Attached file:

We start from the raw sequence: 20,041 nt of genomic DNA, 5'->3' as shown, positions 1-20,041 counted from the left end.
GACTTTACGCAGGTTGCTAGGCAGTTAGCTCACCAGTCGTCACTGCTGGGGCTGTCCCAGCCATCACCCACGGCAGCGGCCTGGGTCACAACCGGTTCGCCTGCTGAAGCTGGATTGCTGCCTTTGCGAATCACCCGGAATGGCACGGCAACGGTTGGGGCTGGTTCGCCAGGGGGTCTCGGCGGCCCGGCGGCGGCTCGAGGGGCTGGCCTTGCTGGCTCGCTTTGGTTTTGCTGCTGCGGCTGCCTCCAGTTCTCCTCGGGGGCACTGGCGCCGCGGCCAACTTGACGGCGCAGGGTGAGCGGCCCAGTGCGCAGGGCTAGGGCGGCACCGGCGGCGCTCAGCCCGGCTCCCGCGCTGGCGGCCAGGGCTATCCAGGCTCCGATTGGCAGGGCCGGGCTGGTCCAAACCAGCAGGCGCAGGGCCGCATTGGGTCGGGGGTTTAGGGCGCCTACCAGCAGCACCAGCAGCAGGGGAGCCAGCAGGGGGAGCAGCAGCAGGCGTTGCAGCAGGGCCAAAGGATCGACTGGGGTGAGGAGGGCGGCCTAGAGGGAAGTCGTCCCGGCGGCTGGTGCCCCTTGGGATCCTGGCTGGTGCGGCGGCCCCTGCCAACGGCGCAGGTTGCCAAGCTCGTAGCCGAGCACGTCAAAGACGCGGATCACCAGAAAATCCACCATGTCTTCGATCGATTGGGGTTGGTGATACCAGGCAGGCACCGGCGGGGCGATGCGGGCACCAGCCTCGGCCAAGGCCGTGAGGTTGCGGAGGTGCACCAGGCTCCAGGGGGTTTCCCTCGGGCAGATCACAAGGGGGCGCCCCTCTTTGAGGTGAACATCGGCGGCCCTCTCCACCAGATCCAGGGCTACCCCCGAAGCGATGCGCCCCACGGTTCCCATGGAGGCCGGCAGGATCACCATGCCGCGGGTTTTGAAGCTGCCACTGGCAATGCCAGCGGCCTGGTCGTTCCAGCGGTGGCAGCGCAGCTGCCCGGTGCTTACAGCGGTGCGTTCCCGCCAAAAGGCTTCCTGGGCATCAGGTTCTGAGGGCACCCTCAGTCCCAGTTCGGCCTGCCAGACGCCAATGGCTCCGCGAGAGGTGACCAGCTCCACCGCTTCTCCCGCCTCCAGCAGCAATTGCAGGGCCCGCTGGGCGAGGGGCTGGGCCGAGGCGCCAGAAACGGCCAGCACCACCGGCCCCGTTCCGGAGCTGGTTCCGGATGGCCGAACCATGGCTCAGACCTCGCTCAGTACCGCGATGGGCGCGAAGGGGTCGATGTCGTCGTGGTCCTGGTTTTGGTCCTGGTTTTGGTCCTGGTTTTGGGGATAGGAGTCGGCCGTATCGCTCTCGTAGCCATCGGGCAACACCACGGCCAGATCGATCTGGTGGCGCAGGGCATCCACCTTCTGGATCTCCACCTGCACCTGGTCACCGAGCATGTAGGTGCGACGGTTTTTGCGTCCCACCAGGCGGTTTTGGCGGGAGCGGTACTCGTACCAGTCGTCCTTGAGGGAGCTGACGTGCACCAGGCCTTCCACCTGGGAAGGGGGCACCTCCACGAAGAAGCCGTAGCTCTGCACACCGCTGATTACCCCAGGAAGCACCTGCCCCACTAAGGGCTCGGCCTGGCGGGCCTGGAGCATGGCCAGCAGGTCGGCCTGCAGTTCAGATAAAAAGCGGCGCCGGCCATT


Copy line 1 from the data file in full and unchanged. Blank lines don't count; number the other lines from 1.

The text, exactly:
We start from the raw sequence: 20,041 nt of genomic DNA, 5'->3' as shown, positions 1-20,041 counted from the left end.